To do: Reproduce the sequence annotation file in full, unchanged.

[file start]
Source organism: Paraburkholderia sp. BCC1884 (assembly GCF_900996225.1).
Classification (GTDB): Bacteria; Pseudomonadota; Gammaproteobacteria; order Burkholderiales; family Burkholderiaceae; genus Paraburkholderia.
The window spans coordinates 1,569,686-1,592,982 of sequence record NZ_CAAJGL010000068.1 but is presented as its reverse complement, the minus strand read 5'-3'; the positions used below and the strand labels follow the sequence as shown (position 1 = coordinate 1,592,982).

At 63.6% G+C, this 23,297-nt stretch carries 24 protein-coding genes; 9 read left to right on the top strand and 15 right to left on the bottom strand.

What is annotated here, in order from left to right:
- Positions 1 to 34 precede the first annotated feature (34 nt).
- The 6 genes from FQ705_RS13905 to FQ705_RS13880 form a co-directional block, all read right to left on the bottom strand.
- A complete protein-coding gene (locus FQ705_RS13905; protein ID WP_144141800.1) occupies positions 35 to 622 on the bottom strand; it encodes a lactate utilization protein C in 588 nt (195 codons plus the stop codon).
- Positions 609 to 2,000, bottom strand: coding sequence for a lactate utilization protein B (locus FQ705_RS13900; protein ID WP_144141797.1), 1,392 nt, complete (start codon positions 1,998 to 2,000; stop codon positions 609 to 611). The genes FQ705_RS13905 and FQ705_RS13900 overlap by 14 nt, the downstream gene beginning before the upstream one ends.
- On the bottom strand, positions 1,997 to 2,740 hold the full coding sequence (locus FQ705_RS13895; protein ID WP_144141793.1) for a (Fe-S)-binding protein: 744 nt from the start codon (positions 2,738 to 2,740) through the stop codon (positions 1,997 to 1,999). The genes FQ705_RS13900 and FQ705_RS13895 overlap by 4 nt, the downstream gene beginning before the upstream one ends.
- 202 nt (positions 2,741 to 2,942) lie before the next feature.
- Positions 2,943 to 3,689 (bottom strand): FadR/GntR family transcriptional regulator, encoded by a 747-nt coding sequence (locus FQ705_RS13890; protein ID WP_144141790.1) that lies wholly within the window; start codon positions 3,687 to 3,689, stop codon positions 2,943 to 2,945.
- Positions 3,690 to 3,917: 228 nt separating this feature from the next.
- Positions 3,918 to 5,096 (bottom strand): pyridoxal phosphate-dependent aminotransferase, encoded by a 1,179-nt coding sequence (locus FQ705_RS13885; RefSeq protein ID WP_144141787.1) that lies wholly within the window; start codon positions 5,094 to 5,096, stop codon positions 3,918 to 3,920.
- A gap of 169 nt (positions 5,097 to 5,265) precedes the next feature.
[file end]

Source organism: Paraburkholderia sp. BCC1884 (assembly GCF_900996225.1).
Classification (GTDB): Bacteria; Pseudomonadota; Gammaproteobacteria; order Burkholderiales; family Burkholderiaceae; genus Paraburkholderia.
The window spans coordinates 1,569,686-1,592,982 of sequence record NZ_CAAJGL010000068.1 but is presented as its reverse complement, the minus strand read 5'-3'; the positions used below and the strand labels follow the sequence as shown (position 1 = coordinate 1,592,982).

At 63.6% G+C, this 23,297-nt stretch carries 24 protein-coding genes; 9 read left to right on the top strand and 15 right to left on the bottom strand.

What is annotated here, in order from left to right:
- Positions 1 to 34 precede the first annotated feature (34 nt).
- The 6 genes from FQ705_RS13905 to FQ705_RS13880 form a co-directional block, all read right to left on the bottom strand.
- A complete protein-coding gene (locus FQ705_RS13905; protein ID WP_144141800.1) occupies positions 35 to 622 on the bottom strand; it encodes a lactate utilization protein C in 588 nt (195 codons plus the stop codon).
- Positions 609 to 2,000, bottom strand: coding sequence for a lactate utilization protein B (locus FQ705_RS13900; protein ID WP_144141797.1), 1,392 nt, complete (start codon positions 1,998 to 2,000; stop codon positions 609 to 611). The genes FQ705_RS13905 and FQ705_RS13900 overlap by 14 nt, the downstream gene beginning before the upstream one ends.
- On the bottom strand, positions 1,997 to 2,740 hold the full coding sequence (locus FQ705_RS13895; protein ID WP_144141793.1) for a (Fe-S)-binding protein: 744 nt from the start codon (positions 2,738 to 2,740) through the stop codon (positions 1,997 to 1,999). The genes FQ705_RS13900 and FQ705_RS13895 overlap by 4 nt, the downstream gene beginning before the upstream one ends.
- 202 nt (positions 2,741 to 2,942) lie before the next feature.
- Positions 2,943 to 3,689 (bottom strand): FadR/GntR family transcriptional regulator, encoded by a 747-nt coding sequence (locus FQ705_RS13890; protein ID WP_144141790.1) that lies wholly within the window; start codon positions 3,687 to 3,689, stop codon positions 2,943 to 2,945.
- Positions 3,690 to 3,917: 228 nt separating this feature from the next.
- Positions 3,918 to 5,096 (bottom strand): pyridoxal phosphate-dependent aminotransferase, encoded by a 1,179-nt coding sequence (locus FQ705_RS13885; RefSeq protein ID WP_144141787.1) that lies wholly within the window; start codon positions 5,094 to 5,096, stop codon positions 3,918 to 3,920.
- A gap of 169 nt (positions 5,097 to 5,265) precedes the next feature.